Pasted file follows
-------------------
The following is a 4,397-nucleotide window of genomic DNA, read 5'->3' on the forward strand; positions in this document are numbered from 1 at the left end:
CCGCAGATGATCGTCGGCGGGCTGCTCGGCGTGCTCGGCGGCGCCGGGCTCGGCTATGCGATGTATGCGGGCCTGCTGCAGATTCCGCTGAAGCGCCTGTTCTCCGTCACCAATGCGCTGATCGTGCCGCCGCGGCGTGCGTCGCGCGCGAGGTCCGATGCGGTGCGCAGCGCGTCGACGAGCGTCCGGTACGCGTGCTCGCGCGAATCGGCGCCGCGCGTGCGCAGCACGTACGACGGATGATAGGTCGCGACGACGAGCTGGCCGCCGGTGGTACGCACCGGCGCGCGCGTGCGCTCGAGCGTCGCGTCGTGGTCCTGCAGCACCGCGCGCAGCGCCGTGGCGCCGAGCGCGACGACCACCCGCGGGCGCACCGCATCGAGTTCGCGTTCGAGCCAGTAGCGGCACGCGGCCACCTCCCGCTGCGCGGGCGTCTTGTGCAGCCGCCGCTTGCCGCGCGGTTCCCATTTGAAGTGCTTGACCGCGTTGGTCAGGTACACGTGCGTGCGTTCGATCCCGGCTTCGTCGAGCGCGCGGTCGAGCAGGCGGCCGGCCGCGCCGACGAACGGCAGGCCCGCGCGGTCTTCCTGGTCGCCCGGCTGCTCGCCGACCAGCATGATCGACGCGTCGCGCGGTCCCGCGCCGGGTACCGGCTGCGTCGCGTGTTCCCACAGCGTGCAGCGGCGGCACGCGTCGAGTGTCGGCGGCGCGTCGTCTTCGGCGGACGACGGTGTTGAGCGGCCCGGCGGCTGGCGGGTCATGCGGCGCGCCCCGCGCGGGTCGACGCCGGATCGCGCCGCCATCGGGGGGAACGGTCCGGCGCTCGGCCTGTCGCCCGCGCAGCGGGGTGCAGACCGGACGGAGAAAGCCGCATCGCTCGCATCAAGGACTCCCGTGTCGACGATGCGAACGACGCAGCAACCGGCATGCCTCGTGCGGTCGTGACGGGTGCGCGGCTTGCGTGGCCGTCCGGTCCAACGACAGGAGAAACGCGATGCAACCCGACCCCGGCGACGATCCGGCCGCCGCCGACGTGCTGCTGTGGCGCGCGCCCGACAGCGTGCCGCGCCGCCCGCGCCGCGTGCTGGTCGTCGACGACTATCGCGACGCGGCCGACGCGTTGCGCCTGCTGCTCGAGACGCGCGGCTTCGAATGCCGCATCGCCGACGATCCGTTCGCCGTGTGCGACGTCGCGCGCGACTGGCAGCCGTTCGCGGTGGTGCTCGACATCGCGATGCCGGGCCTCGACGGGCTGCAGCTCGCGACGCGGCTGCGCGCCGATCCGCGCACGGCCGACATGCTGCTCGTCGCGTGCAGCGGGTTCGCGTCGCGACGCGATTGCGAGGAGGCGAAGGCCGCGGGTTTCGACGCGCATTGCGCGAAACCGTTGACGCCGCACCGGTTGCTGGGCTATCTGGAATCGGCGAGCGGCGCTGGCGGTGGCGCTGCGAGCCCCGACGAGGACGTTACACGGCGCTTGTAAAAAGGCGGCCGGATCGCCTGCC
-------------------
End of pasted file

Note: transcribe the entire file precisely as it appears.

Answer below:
The following is a 4,397-nucleotide window of genomic DNA, read 5'->3' on the forward strand; positions in this document are numbered from 1 at the left end:
CCGCAGATGATCGTCGGCGGGCTGCTCGGCGTGCTCGGCGGCGCCGGGCTCGGCTATGCGATGTATGCGGGCCTGCTGCAGATTCCGCTGAAGCGCCTGTTCTCCGTCACCAATGCGCTGATCGTGCCGCCGCGGCGTGCGTCGCGCGCGAGGTCCGATGCGGTGCGCAGCGCGTCGACGAGCGTCCGGTACGCGTGCTCGCGCGAATCGGCGCCGCGCGTGCGCAGCACGTACGACGGATGATAGGTCGCGACGACGAGCTGGCCGCCGGTGGTACGCACCGGCGCGCGCGTGCGCTCGAGCGTCGCGTCGTGGTCCTGCAGCACCGCGCGCAGCGCCGTGGCGCCGAGCGCGACGACCACCCGCGGGCGCACCGCATCGAGTTCGCGTTCGAGCCAGTAGCGGCACGCGGCCACCTCCCGCTGCGCGGGCGTCTTGTGCAGCCGCCGCTTGCCGCGCGGTTCCCATTTGAAGTGCTTGACCGCGTTGGTCAGGTACACGTGCGTGCGTTCGATCCCGGCTTCGTCGAGCGCGCGGTCGAGCAGGCGGCCGGCCGCGCCGACGAACGGCAGGCCCGCGCGGTCTTCCTGGTCGCCCGGCTGCTCGCCGACCAGCATGATCGACGCGTCGCGCGGTCCCGCGCCGGGTACCGGCTGCGTCGCGTGTTCCCACAGCGTGCAGCGGCGGCACGCGTCGAGTGTCGGCGGCGCGTCGTCTTCGGCGGACGACGGTGTTGAGCGGCCCGGCGGCTGGCGGGTCATGCGGCGCGCCCCGCGCGGGTCGACGCCGGATCGCGCCGCCATCGGGGGGAACGGTCCGGCGCTCGGCCTGTCGCCCGCGCAGCGGGGTGCAGACCGGACGGAGAAAGCCGCATCGCTCGCATCAAGGACTCCCGTGTCGACGATGCGAACGACGCAGCAACCGGCATGCCTCGTGCGGTCGTGACGGGTGCGCGGCTTGCGTGGCCGTCCGGTCCAACGACAGGAGAAACGCGATGCAACCCGACCCCGGCGACGATCCGGCCGCCGCCGACGTGCTGCTGTGGCGCGCGCCCGACAGCGTGCCGCGCCGCCCGCGCCGCGTGCTGGTCGTCGACGACTATCGCGACGCGGCCGACGCGTTGCGCCTGCTGCTCGAGACGCGCGGCTTCGAATGCCGCATCGCCGACGATCCGTTCGCCGTGTGCGACGTCGCGCGCGACTGGCAGCCGTTCGCGGTGGTGCTCGACATCGCGATGCCGGGCCTCGACGGGCTGCAGCTCGCGACGCGGCTGCGCGCCGATCCGCGCACGGCCGACATGCTGCTCGTCGCGTGCAGCGGGTTCGCGTCGCGACGCGATTGCGAGGAGGCGAAGGCCGCGGGTTTCGACGCGCATTGCGCGAAACCGTTGACGCCGCACCGGTTGCTGGGCTATCTGGAATCGGCGAGCGGCGCTGGCGGTGGCGCTGCGAGCCCCGACGAGGACGTTACACGGCGCTTGTAAAAAGGCGGCCGGATCGCCTGCC